View The Growth of the Moon Project Below!
1997 – The School of the Art Institute of Chicago BFA show, Chicago, IL
I have had the opportunity to install the Moon Project in a variety of venues, starting with my BFA show when I graduated from the School of the Art Institute of Chicago in 1997.
The Moon Project at my BFA show, School of the Art Institute of Chicago,1997
2002—Harper College, Palatine, IL
The second opportunity was an installation for the Art Department at Harper College in Palatine, IL, 2002.
The Moon Project at Harper College, Palatine, IL
2005—The Adler Planetarium, Chicago, IL
In 2005 the Adler Planetarium hosted the INSAP V conference (Inspiration of Astronomical Phenomena) and I was able to install 10 years’ worth of charts and drawings, along with a case of journals and log books, at the Adler. I also added a video to the exhibition.
Red Notes as Gregorian Chant
I turned my “Red Notes” musical score over to my cousins, Walter Mayo, and his son, Andy Mayo, who is a music teacher and composer, and they agreed to produce a sound piece based on my observations. Andy wrote a poem about his experiences of observing the moon and asked a friend, Wallace Paprocki, to translate the poem into Latin. With this text, Walter and Andy created a Gregorian Chant which reflects both the shifting movements of the moon and a haunting reference to early spiritual music.
The Gregorian Chant, called Moon Song, created by Walter and Andy Mayo and myself, is based on observations of the lunar quarters (first quarter, full moon, third quarter, new moon) or the closest observation I was able to make of each quarter. The music covers a period of five and a half years of observations.
Click on the play button below to listen to Moon Song, a modern day Gregorian chant.
2006—The Fermilab, Batavia, IL
In the fall of 2006 I had the opportunity to install the Moon Project at the Art Gallery of the Fermi National Accelerator Laboratory in Batavia, Illinois. The gallery is quite large and could accommodate not only the complete set of moon charts, covering nearly 12 years of observing the moon, but also the North-South shift (Ragdale version), a number of drawings which had never before been displayed, a selection of journals and logs, and a wall installation of completely new moon music.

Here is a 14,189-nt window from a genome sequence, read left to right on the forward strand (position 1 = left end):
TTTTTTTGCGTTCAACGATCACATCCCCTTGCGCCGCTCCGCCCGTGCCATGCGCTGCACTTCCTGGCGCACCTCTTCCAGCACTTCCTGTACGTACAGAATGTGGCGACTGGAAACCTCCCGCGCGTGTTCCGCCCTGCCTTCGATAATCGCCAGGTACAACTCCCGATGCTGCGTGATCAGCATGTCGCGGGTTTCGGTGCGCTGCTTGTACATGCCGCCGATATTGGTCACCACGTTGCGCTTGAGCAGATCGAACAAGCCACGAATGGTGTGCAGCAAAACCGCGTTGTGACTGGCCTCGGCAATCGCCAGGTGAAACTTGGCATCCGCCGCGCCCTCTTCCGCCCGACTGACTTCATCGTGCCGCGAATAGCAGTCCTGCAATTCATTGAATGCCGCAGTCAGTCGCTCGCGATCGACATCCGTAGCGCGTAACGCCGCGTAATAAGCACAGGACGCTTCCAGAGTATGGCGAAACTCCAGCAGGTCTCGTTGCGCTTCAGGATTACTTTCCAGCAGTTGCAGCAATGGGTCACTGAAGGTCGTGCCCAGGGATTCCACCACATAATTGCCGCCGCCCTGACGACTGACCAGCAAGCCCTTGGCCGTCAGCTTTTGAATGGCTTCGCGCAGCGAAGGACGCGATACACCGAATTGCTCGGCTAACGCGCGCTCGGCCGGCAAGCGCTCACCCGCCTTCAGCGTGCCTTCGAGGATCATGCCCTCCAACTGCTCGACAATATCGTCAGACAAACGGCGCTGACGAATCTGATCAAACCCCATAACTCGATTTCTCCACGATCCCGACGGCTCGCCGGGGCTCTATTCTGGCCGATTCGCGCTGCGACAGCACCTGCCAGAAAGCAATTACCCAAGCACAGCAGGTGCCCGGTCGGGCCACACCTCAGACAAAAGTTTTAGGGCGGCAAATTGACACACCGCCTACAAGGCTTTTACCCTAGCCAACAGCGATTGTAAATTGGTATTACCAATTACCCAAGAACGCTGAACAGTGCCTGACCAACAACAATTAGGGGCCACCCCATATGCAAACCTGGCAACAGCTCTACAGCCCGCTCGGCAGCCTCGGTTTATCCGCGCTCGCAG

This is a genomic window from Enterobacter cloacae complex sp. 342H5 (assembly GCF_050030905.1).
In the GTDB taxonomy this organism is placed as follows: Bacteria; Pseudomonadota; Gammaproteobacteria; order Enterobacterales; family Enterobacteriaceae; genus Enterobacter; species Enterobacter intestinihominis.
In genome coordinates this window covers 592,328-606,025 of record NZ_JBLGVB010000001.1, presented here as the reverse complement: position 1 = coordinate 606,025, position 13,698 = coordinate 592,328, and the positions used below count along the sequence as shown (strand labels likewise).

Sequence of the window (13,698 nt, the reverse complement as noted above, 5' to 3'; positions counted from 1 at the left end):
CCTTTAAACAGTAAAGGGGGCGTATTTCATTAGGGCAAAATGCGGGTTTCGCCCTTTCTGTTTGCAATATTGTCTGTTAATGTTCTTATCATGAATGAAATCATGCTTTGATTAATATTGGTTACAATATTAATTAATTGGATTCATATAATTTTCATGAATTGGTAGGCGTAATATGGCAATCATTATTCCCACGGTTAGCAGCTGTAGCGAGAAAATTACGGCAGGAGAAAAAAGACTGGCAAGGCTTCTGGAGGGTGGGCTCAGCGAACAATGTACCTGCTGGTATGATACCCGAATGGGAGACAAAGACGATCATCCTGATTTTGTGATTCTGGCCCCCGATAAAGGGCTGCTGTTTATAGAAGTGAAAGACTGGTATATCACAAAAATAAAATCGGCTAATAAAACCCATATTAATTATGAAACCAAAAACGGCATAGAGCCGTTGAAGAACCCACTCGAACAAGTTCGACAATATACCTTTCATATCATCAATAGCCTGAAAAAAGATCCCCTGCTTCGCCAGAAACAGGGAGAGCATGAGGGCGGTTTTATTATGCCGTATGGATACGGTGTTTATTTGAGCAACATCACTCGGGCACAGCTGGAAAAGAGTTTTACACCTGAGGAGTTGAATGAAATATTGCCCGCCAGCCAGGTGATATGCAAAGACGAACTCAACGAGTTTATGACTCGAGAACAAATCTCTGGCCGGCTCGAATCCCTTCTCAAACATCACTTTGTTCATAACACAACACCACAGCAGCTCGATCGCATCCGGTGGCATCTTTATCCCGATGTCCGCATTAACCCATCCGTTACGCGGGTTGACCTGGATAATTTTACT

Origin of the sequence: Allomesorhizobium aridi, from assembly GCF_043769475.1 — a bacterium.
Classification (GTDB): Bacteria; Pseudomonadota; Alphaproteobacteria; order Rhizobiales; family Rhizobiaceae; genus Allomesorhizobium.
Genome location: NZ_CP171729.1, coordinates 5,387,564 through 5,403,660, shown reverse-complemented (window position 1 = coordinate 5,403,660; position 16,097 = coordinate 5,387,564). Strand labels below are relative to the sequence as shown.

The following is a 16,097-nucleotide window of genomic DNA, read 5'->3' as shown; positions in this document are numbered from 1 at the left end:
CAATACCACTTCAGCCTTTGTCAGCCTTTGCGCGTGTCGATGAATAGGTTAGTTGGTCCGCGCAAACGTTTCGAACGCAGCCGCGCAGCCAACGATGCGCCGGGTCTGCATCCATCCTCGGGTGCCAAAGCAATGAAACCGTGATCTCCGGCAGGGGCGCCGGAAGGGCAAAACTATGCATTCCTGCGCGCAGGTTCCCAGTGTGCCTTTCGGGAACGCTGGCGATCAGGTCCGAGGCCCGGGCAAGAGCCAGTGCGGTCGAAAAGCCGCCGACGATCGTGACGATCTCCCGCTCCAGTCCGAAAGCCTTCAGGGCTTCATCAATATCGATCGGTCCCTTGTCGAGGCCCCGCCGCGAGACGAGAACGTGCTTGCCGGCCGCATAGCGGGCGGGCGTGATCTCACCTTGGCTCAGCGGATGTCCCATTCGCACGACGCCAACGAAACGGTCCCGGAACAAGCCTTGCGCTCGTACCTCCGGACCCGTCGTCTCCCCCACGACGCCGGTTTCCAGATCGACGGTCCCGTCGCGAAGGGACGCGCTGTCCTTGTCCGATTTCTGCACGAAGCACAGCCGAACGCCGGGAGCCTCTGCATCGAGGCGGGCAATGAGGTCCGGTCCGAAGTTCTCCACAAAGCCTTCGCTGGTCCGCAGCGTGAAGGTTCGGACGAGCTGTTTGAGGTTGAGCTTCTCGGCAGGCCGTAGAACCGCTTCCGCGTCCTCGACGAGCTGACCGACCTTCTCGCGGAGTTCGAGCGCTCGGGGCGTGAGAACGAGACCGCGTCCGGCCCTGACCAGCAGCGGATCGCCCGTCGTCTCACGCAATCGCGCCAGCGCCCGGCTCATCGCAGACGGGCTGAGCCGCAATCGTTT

Play It Yourself Moon Music at the Fermilab
This wall installation is actually a musical score based on one year of observing what I call the North-South Shift of the moon. Each note represents one day in the year. The notes begin with December 21, 2003 and continue through December 22, 2004. Each row ends with either the equinox or solstice, so the rows represent the seasons in this descending order: Winter; Spring; Summer; Fall. The colors of the notes are coded to the toy piano so you can play this musical score yourself. The black diamonds represent days when I did not see the moon. I suggest for these “notes” you (gently) bang the top of the piano with your fist.
The Dead Ends
I call these pieces “Dead Ends” because I no longer continue to make these drawings. The “Birds and Moons” proved too hard to transport, so I keep similar information in my journals. The “Sky Portraits” also proved too difficult to keep up with when I travel. Also, I do not have the setup to make more handmade paper at this time. I may pursue the “Butterfly Effect” more fully, when time permits. This drawing is actually a graph of the number of minutes later each day the moon rises (gold squares) and sets (silver squares.) I use the Chicago Tribune weather page as my source for the rising and setting times, so this drawing and “Skyscrapers,” which is a different version of the same information, are not derived from personal observation. Perhaps because of that I feel less committed to these drawings as subjects.